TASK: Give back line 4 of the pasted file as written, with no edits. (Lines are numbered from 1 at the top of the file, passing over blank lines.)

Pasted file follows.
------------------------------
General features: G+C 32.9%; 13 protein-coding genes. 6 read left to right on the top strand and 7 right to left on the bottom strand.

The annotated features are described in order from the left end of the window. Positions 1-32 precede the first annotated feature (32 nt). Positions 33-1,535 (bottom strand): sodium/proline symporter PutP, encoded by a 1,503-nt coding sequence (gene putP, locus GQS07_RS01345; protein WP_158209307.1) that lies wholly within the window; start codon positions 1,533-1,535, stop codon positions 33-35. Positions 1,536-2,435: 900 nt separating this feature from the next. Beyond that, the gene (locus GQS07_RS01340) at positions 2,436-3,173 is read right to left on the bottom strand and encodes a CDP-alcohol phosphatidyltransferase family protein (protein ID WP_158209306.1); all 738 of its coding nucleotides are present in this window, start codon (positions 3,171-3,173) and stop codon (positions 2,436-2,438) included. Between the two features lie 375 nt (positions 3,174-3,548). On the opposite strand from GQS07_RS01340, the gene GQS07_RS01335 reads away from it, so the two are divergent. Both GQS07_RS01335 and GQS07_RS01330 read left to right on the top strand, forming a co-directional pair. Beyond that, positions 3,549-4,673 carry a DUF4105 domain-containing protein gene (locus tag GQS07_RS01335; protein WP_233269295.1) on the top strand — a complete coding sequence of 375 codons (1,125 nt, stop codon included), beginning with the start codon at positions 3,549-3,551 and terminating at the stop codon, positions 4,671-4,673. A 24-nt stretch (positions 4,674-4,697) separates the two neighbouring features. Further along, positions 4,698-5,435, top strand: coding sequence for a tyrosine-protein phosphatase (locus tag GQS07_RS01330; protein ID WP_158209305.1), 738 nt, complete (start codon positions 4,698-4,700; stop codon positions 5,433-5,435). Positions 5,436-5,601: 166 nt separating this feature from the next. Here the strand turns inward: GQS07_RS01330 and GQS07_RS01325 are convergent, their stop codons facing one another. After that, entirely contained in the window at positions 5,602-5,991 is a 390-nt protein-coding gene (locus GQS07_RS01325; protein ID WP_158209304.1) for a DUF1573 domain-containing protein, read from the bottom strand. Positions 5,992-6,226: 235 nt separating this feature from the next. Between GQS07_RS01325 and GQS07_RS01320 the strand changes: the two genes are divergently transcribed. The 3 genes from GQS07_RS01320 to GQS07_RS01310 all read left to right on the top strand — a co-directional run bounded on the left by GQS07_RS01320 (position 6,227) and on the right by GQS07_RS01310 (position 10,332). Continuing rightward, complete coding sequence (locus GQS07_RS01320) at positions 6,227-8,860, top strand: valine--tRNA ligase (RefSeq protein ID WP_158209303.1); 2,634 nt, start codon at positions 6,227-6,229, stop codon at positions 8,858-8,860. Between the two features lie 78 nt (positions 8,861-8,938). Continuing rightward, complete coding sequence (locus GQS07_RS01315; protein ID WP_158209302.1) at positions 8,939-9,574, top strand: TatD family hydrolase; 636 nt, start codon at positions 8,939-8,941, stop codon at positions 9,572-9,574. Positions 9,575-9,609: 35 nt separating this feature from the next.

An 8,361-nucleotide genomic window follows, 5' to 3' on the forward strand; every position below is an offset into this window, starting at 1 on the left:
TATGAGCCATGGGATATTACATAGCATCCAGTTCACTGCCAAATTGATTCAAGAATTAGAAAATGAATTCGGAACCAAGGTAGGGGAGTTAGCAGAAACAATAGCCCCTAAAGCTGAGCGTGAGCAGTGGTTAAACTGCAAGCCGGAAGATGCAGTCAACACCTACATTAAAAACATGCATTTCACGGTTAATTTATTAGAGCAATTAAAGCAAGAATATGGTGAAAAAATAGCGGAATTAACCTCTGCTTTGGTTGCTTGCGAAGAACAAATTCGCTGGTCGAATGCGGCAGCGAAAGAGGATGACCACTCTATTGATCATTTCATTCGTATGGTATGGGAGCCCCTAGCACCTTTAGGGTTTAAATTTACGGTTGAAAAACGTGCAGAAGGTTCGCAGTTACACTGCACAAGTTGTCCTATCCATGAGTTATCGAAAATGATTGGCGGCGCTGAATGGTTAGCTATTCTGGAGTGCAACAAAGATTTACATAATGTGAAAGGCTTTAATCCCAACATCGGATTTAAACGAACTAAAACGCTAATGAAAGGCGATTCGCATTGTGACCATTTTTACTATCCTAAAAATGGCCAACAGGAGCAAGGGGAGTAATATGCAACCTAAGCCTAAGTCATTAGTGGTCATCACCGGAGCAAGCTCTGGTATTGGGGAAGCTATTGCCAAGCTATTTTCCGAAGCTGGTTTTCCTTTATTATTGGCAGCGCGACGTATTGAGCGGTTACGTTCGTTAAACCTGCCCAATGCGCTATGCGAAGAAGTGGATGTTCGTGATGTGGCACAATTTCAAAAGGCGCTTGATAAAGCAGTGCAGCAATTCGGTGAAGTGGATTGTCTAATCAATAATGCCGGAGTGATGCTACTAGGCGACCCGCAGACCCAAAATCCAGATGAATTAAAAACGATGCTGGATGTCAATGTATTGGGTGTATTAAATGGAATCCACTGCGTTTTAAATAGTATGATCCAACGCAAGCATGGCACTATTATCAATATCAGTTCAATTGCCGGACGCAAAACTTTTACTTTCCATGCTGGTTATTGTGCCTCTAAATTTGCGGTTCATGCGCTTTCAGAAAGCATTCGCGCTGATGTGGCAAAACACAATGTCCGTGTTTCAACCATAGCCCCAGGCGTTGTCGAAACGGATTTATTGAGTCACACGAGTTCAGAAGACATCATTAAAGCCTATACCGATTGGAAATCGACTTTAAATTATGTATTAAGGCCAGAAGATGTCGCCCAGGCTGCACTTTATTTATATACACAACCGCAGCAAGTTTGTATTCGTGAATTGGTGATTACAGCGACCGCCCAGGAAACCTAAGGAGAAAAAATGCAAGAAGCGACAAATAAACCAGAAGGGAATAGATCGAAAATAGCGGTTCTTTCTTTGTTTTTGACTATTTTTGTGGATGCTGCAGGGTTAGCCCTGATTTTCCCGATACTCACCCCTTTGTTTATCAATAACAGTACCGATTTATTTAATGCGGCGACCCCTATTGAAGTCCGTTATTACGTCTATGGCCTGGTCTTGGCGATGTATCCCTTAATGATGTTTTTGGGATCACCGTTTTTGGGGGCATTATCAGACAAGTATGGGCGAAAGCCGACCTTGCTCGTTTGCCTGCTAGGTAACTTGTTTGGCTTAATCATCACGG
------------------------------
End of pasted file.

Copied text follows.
TATGAGCCATGGGATATTACATAGCATCCAGTTCACTGCCAAATTGATTCAAGAATTAGAAAATGAATTCGGAACCAAGGTAGGGGAGTTAGCAGAAACAATAGCCCCTAAAGCTGAGCGTGAGCAGTGGTTAAACTGCAAGCCGGAAGATGCAGTCAACACCTACATTAAAAACATGCATTTCACGGTTAATTTATTAGAGCAATTAAAGCAAGAATATGGTGAAAAAATAGCGGAATTAACCTCTGCTTTGGTTGCTTGCGAAGAACAAATTCGCTGGTCGAATGCGGCAGCGAAAGAGGATGACCACTCTATTGATCATTTCATTCGTATGGTATGGGAGCCCCTAGCACCTTTAGGGTTTAAATTTACGGTTGAAAAACGTGCAGAAGGTTCGCAGTTACACTGCACAAGTTGTCCTATCCATGAGTTATCGAAAATGATTGGCGGCGCTGAATGGTTAGCTATTCTGGAGTGCAACAAAGATTTACATAATGTGAAAGGCTTTAATCCCAACATCGGATTTAAACGAACTAAAACGCTAATGAAAGGCGATTCGCATTGTGACCATTTTTACTATCCTAAAAATGGCCAACAGGAGCAAGGGGAGTAATATGCAACCTAAGCCTAAGTCATTAGTGGTCATCACCGGAGCAAGCTCTGGTATTGGGGAAGCTATTGCCAAGCTATTTTCCGAAGCTGGTTTTCCTTTATTATTGGCAGCGCGACGTATTGAGCGGTTACGTTCGTTAAACCTGCCCAATGCGCTATGCGAAGAAGTGGATGTTCGTGATGTGGCACAATTTCAAAAGGCGCTTGATAAAGCAGTGCAGCAATTCGGTGAAGTGGATTGTCTAATCAATAATGCCGGAGTGATGCTACTAGGCGACCCGCAGACCCAAAATCCAGATGAATTAAAAACGATGCTGGATGTCAATGTATTGGGTGTATTAAATGGAATCCACTGCGTTTTAAATAGTATGATCCAACGCAAGCATGGCACTATTATCAATATCAGTTCAATTGCCGGACGCAAAACTTTTACTTTCCATGCTGGTTATTGTGCCTCTAAATTTGCGGTTCATGCGCTTTCAGAAAGCATTCGCGCTGATGTGGCAAAACACAATGTCCGTGTTTCAACCATAGCCCCAGGCGTTGTCGAAACGGATTTATTGAGTCACACGAGTTCAGAAGACATCATTAAAGCCTATACCGATTGGAAATCGACTTTAAATTATGTATTAAGGCCAGAAGATGTCGCCCAGGCTGCACTTTATTTATATACACAACCGCAGCAAGTTTGTATTCGTGAATTGGTGATTACAGCGACCGCCCAGGAAACCTAAGGAGAAAAAATGCAAGAAGCGACAAATAAACCAGAAGGGAATAGATCGAAAATAGCGGTTCTTTCTTTGTTTTTGACTATTTTTGTGGATGCTGCAGGGTTAGCCCTGATTTTCCCGATACTCACCCCTTTGTTTATCAATAACAGTACCGATTTATTTAATGCGGCGACCCCTATTGAAGTCCGTTATTACGTCTATGGCCTGGTCTTGGCGATGTATCCCTTAATGATGTTTTTGGGATCACCGTTTTTGGGGGCATTATCAGACAAGTATGGGCGAAAGCCGACCTTGCTCGTTTGCCTGCTAGGTAACTTGTTTGGCTTAATCATCACGG